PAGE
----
My story is not meant as a substitute for professional advice. Everyone is different. If you or someone you know is experiencing difficulty breastfeeding I highly recommend making an appointment with a lactation consultant.

Flying with a Toddler | Story and Tips

I woke up before the alarm at 4:30am. Fox kept right on sleeping as I rolled him off me, onto his back and quietly slipped out of bed.

I swiftly changed into the clothes I’d laid out the day before, applied minimal make-up, popped some waffles in the toaster, and added a few last-minute things to my bag.

As I was thinking of what to do next, I heard Fox waking up and dashed back into the bedroom. I found him sleepily sitting up in bed rubbing his bleary eyes. We snuggled and nursed before getting ready the rest of the way.

I’d been concerned about how the early morning wake up would go for such a little guy, but it worked out even better than I’d hoped.

Most of the drive to the airport went happily, with just a touch of fuss as we were nearing our exit ramp.

He was intrigued by the sights and sounds of the airport.  Luckily, there wasn’t a line at the check in counter and we had no luggage to check. We breezed through security, picked up coffee and a cookie on our way to our gate, and had just enough time to visit the restroom before they started boarding.

 

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Fox nursed during take-off and after a little reading and singing he was asleep. Russ leaned his head on my shoulder and fell asleep as well.

There were a few tears upon descent when Fox didn’t want to nurse anymore, but some Cheerios got his ears popping again and all was well.

 

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Glad to get to skip baggage claim, we went straight for our rental car, giving Fox some time to dance to the car radio before putting him in his car seat and heading to my parents’ house.

My family came out to meet us as we pulled into the driveway.  It was the first time my brothers and sister got to meet Fox and I was super excited to see them all after being away for three years.  A very happy reunion for all!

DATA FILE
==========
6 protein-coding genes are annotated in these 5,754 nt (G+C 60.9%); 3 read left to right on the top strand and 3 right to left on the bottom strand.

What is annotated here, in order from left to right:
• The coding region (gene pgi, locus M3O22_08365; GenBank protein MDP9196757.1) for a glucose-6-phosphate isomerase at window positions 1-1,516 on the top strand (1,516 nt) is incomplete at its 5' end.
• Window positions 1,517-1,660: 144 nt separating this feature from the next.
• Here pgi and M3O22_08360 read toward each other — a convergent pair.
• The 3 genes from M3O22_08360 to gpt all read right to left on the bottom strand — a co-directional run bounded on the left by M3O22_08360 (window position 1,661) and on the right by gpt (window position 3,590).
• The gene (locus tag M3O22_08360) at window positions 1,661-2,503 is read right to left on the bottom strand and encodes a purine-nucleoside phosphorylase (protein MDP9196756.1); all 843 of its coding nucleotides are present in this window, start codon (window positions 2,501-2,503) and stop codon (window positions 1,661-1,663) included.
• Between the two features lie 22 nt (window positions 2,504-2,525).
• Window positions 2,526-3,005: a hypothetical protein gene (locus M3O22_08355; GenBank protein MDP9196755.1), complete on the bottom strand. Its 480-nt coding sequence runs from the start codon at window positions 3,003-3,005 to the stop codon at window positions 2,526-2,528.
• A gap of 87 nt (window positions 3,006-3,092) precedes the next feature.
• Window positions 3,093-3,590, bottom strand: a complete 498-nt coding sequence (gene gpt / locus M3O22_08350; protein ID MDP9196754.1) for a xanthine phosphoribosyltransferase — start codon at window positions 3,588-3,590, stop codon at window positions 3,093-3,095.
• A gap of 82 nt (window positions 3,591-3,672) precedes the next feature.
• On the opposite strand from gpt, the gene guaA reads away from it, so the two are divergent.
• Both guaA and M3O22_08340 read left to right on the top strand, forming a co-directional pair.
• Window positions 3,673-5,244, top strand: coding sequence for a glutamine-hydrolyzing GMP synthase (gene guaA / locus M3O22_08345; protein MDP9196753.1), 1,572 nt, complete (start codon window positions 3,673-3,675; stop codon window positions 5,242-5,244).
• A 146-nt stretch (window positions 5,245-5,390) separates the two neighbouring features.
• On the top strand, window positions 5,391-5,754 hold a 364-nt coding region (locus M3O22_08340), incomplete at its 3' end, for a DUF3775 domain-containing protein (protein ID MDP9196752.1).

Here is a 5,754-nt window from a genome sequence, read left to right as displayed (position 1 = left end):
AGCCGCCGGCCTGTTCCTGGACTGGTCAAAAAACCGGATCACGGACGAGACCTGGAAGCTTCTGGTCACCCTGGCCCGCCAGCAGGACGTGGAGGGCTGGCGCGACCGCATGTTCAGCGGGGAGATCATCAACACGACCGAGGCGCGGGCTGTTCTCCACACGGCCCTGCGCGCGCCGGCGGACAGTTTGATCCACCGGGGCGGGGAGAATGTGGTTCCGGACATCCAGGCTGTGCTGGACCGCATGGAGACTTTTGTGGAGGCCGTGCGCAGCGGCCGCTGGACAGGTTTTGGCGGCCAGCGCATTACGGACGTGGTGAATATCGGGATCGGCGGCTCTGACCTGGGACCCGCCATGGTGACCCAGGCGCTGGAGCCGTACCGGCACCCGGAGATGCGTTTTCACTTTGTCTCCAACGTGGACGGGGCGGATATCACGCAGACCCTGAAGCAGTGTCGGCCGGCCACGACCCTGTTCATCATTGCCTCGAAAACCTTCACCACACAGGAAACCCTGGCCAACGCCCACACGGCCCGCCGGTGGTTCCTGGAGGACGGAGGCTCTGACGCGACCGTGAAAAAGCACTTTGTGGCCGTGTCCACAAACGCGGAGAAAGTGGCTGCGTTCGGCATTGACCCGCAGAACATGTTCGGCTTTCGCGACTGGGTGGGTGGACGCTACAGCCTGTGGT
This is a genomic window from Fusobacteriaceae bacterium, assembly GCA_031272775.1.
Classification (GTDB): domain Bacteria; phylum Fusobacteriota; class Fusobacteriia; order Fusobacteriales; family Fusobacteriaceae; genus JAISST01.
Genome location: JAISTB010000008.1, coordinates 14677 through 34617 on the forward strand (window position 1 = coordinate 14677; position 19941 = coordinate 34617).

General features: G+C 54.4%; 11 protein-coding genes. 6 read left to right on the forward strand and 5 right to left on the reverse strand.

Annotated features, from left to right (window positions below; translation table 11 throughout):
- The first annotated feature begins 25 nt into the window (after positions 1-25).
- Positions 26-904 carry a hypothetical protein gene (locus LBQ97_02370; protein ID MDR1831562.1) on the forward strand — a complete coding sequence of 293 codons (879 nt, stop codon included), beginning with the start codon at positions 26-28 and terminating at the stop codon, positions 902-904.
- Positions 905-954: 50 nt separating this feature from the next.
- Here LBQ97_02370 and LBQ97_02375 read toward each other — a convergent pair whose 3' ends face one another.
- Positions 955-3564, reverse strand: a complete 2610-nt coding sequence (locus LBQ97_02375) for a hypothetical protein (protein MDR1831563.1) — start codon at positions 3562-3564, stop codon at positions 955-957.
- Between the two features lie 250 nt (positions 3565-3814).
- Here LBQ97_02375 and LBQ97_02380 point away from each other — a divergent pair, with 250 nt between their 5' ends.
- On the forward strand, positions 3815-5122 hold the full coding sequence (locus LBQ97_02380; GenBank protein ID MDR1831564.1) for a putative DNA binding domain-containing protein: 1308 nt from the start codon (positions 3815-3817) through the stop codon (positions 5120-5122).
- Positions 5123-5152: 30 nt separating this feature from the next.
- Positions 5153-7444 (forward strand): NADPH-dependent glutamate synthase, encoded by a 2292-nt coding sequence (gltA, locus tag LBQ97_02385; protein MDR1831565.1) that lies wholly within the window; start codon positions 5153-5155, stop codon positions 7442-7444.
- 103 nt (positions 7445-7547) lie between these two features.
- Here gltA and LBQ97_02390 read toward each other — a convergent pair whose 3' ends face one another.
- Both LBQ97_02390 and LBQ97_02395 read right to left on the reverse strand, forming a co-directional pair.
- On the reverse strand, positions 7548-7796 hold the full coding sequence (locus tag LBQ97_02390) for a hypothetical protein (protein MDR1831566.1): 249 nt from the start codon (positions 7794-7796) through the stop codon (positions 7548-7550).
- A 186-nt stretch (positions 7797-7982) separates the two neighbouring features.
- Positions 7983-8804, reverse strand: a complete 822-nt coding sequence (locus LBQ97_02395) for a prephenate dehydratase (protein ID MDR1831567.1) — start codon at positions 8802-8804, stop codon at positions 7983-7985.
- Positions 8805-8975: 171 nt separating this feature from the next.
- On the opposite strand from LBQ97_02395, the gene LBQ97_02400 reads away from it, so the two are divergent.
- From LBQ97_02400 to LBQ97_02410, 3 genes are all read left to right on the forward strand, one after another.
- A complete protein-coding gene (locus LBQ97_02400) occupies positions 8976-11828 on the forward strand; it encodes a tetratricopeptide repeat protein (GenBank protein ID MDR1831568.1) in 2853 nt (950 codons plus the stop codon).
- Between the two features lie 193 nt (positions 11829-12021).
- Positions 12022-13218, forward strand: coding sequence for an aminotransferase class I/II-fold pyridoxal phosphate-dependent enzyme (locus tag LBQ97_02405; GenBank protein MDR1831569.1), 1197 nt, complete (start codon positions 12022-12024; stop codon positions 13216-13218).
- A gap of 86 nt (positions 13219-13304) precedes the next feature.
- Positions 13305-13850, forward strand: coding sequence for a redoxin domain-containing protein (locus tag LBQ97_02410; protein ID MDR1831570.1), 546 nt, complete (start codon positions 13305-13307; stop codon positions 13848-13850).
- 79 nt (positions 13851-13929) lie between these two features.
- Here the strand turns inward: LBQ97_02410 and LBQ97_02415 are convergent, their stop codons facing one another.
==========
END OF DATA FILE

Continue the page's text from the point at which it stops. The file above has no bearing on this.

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It was wonderful to visit with friends and family while showing Fox my hometown and my childhood home. My parents were charmed and impressed by Fox. So sweet to get to share him with them.

Such a big trip for my little guy. Lots of firsts. First time getting up and going so early. First bus, plane, escalator, moving walkway, and flight. First time out of Indiana. First time meeting uncles, aunt, and great grand mother. Truly special.

For our return trip I checked us in and printed our boarding passes from my parents’ house. That way we were able head straight to security.  But while focusing on getting us where we needed to go, I forgot to empty my water bottle beforehand.  My loving husband had to be escorted back to empty it and go through security all over again.

Fox explored the terminal by our gate, walking and crawling around and making friends with a 10 month old little girl.  I enjoyed chatting with her mom about traveling with a little one.

Below are some tips based on our flight experience.  Hope they help make flying easier and more fun for you and your little one as well!

 

Tips for Flying with a Toddler

1.  Snacks

Not only to keep them occupied and full, but to get them swallowing so their ears pop on the plane.

2.  Travel Light

Carry-on only if possible, even if it means doing some laundry at your destination.

3.  Books

To keep up as much of your nap and bedtime routines as possible as well as entertain.

4.  Toys

I found them most useful in the car.

5.  Diapers and Wipes

More than you think you’ll need, to be prepared for flight delays.

6.  Sleep

Try to swing it so that your little one is sleepy in the plane or car.  Depending on how long your flight is and how they do in the car.  (My little guy has a hard time falling asleep in the car, so I was aiming for him to sleep on the plane).

7.  Water Bottle

Remember to empty it before heading to security.  If not you’ll have to go back, empty it, and go through security again.

8.  Check in and Boarding Passes

You can usually check in online at the airline’s website and print your boarding passes.

9.  Babywearing

Having a sling or other type of baby carrier made it easy to move through the airport and helped our little one feel safe and comfortable in a new environment.

10.  Have Fun
Remember it’s an adventure.

We’re going on an adventure!

We leave for my hometown this week. The first time back since my husband and I moved away three years ago. I hadn’t imagined it would be for so long when we left. That’s just life I guess.

I’m nervous about how the traveling part will go down. About my husband who’s afraid to fly. How I’m going to get us all out of the house and on our way at 5am. And how our son will do in the car. (He hates the car seat and usually refuses to sleep in it). Praying all goes smoothly at the airport.

It will be my toddler’s first big trip. First time out of state and first plane ride. He’ll finally get to meet my brothers and sister, some of my best friends and hopefully some more family.

I’m excited to go back to the place that I’ll always think of as home with my little family. Looking forward to sharing the place where I grew up with my little guy.

All our reservations are made. I have a list of things to pack, places to go, and people to see. Just have to remember to relax and have a good time.

Here’s to a wonderful adventure!